Ankles Are Overrated: 2012 Spring Meadows Triathlon Race Report

Yep, it’s been a pretty busy racing month. Today was my first straight up Olympic in a long time, and for this test, I headed down to Helena Montana for the Spring Meadow Olympic Triathlon. I’ve already given an update on how I was feeling and training up to race weekend, so let’s just get to it!


Unlike last time, I managed to end up in Helena without my kids puking all over my car. I took that as a good sign. Now, I know I can’t really compare Helena’s weather to the rest of the country, but I have to admit, the mid 80’s roasted this Montana family yesterday. Instead of doing my usual pre-race ritual of sitting in the corner of my hotel rocking back and forth while playing with the Velcro of my timing chip band (just kidding…I don’t rock), I actually played family man and took the kids and wife to the Exploration Club and the Carousel downtown. I also got to enjoy something of a new love: root beer floats. No, with actual root beer, not regular beer. MMMM.

After doing as well as we could to get everyone settled into the Red Lion closet, I mean hotel room, I got a great eight hours of sleep last night.

I woke up around 6:30 this morning and felt great. After my good GI performance at Alcatraz on an empty stomach, I decided to go the same way for this Olympic. I took down a cup of coffee as well as a Hammer Apple Cinnamon Gel. I had some left over fries from the previous night’s dinner, and then I headed up to the race site.

I arrived about 7:15 and found parking along the road pretty easily. Just to FYI, for next year’s racers, you couldn’t park in the golf course parking lot across the street this year. I wouldn’t count on doing so next year. Fortunately, plenty of space on either side of the road.

I set up near the bike start. Weather was wonderful, but unfortunately breezy. Temp’s around 63. Water temp around the same I would say. After a quick jog around for about five minutes, I took in another gel and got zipped up in my suit. I jumped in the water and found it crystal clear and refreshing. After a slow deep breath, it was finally time to roll.

Swim: 1500y, 26:10 13/74 OA, 39 second PR

I seeded myself right behind the obvious leaders, about ankle deep in mud and duck crap. Countdown occurs and off we went. Again, I decided to start slow and speed things up. At first, space was tighter than my hotel room, but then things opened up fairly well after a minute or two. I did get the hardest hit to the goggles I have ever taken today; luckily everything stayed put, including my eyeballs and jaw.

The course consisted of two clockwise loops around the lake followed by a beach exit. The first couple of buoys went by fine, but when I turned east, I found myself swimming into the sun. I was unable to see the buoys at all, so I just followed the feet in front of me. Fortunately, this seemed to work just fine as I started the second lap.

Overall, I didn’t feel great during the swim. Things didn’t seem smooth and my perceived effort seemed too high. So, I just kept trucking along, drafting the whole way home. After I exited the water, I expected to see most of the bikes missing. Much to my surprise, many of the rides were still there. That was my only feedback on the swim as I didn’t spot the clock on the way out.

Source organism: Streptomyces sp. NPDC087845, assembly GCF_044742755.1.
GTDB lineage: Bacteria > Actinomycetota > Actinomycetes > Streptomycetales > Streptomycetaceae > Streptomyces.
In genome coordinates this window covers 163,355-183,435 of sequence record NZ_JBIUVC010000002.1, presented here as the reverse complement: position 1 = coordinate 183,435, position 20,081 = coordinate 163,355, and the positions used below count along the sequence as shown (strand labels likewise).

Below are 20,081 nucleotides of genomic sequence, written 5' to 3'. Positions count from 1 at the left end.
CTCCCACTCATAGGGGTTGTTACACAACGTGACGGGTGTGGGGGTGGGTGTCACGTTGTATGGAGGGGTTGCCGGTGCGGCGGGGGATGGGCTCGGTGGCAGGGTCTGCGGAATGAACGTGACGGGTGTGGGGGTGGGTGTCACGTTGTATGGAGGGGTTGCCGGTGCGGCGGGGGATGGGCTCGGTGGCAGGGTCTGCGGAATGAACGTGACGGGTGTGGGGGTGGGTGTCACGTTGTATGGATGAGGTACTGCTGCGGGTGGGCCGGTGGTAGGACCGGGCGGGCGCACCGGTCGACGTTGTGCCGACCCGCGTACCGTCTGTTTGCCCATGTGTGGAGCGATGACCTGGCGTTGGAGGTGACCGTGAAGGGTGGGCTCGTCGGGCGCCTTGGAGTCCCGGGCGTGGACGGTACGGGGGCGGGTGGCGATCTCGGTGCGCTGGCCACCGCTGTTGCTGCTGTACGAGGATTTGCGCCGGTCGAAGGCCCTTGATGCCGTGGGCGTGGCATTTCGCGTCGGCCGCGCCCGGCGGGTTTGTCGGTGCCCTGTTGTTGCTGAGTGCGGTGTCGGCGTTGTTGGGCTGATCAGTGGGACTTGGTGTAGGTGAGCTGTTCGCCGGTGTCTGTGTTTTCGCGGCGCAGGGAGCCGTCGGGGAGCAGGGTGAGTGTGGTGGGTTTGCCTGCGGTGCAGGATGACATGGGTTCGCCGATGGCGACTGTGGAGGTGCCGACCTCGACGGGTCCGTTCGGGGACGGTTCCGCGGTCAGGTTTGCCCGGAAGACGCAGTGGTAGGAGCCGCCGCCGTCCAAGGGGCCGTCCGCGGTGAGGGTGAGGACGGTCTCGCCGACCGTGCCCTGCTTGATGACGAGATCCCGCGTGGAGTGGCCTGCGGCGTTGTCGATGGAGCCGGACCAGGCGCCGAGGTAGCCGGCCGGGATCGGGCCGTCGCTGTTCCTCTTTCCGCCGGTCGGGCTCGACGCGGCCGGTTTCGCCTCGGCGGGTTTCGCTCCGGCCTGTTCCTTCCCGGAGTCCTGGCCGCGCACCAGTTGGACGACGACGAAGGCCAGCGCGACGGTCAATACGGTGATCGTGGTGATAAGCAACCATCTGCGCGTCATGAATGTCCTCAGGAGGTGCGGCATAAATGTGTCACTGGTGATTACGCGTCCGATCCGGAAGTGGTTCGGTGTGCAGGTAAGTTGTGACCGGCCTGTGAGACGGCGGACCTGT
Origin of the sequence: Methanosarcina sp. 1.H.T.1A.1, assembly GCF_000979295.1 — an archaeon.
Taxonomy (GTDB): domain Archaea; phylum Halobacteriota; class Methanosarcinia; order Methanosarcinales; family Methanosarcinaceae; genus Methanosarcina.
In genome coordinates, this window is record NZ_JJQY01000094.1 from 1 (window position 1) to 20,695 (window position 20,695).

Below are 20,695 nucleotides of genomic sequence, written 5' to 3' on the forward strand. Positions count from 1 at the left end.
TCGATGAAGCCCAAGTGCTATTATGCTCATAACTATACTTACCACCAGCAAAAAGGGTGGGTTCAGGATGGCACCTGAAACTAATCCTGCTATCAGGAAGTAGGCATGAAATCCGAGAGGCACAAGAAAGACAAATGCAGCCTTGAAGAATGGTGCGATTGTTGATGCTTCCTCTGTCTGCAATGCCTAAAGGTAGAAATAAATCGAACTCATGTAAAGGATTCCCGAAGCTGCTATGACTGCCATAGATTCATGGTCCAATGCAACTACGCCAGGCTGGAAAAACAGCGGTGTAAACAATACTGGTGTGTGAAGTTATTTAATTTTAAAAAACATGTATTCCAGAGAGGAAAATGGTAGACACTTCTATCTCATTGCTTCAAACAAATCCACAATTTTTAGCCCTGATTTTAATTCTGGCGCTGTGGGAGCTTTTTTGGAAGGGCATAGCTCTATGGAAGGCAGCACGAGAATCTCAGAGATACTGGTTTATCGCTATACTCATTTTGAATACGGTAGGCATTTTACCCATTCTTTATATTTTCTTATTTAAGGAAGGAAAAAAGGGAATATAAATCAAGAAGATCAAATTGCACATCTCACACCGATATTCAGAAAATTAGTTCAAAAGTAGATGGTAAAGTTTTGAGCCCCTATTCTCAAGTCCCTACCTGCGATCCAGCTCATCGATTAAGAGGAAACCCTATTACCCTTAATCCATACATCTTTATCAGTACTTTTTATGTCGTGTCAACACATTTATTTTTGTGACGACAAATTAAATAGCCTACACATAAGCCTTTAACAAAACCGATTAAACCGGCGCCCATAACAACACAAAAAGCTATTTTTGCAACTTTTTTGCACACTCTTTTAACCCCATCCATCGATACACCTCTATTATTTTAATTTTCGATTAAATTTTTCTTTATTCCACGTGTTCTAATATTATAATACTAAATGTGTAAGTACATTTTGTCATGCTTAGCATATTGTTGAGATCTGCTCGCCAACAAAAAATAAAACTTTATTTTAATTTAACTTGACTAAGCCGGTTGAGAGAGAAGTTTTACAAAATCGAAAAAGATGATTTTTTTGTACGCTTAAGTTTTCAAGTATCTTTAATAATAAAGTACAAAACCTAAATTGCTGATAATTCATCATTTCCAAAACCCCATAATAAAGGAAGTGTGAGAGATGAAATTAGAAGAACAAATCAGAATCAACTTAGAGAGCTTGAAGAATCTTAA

T2: 1:22

A little longer than I hoped for but better this time than at the Summer Solstice Triathlon.

Bike: 24 mi, 1:06:41, 10/74, 4:39 PR

So, I had one main goal on in this race: do the bike faster. Familiar with this up and down course, I knew that I needed to suffer on the first half of the ride and then “recover” on the way back. So as soon as I got out of transition, I started hammering. The first couple of miles was all uphill, exposed, and into a headwind. These few miles felt like doing your taxes while getting your teeth drilled. Aka, BAD.

After these first few miles of low grade and high pain, the course turned into rollers up to the turn around. Again, I was able to make good progress on the hills, and I took in about 5-6 riders. After that progress, I found myself in a hole between groups. Just me and the open road. I took this as a good sign. Indeed, as I made it to the turn around, I saw that I was two minutes ahead of my planned time.

After the flip, it was time for the fun. The course is super-fast on the way back. There are a couple of rollers, but these short sections of pain were nothing with the long descents between. I was going so fast that I found my cadence topping out. At that point, I just tucked into an aero bullet as much as possible and concentrated on not playing chicken with a pothole.

I did hit a small bump about 2/3 of the way back, and I ended up ejecting my water bottle. If anyone wants a crappy chronos aero bottle, there is a brand spanking new one somewhere west of Helena.

I finally seemed to be growing some testicles as I was able to power down through the descents. Even the curves. As I headed back to the finish, I couldn’t believe my time. I had hoped to be slightly less than my prior 1:11 from 2010. I was all smiles as I headed into transition. Here are the numbers.

Entire workout (169 watts):
Duration:      1:07:24
Work:          681 kJ
TSS:           97.4 (intensity factor 0.935)
Norm Power:    197
VI:            1.17
Distance:      23.537 mi
Elevation Gain:        801 ft
Elevation Loss:       829 ft
Grade:         -0.0 %  (-33 ft)
Min    Max    Avg
Power:           0    603    169     watts
Cadence:         12    172    88     rpm
Speed:           0    41.5    21.0     mph
Pace             1:27    0:00    2:52     min/mi
Altitude:        3898    4519    4243     ft
Crank Torque:    0    1752    165     lb-in

T2: 1:17

WOH. Way too long here. I got mixed up with fixing my watch. In retrospect, I can do that crap while running. Will have to remember that next time.

Run: 6.2 mi, 47:18, 19/74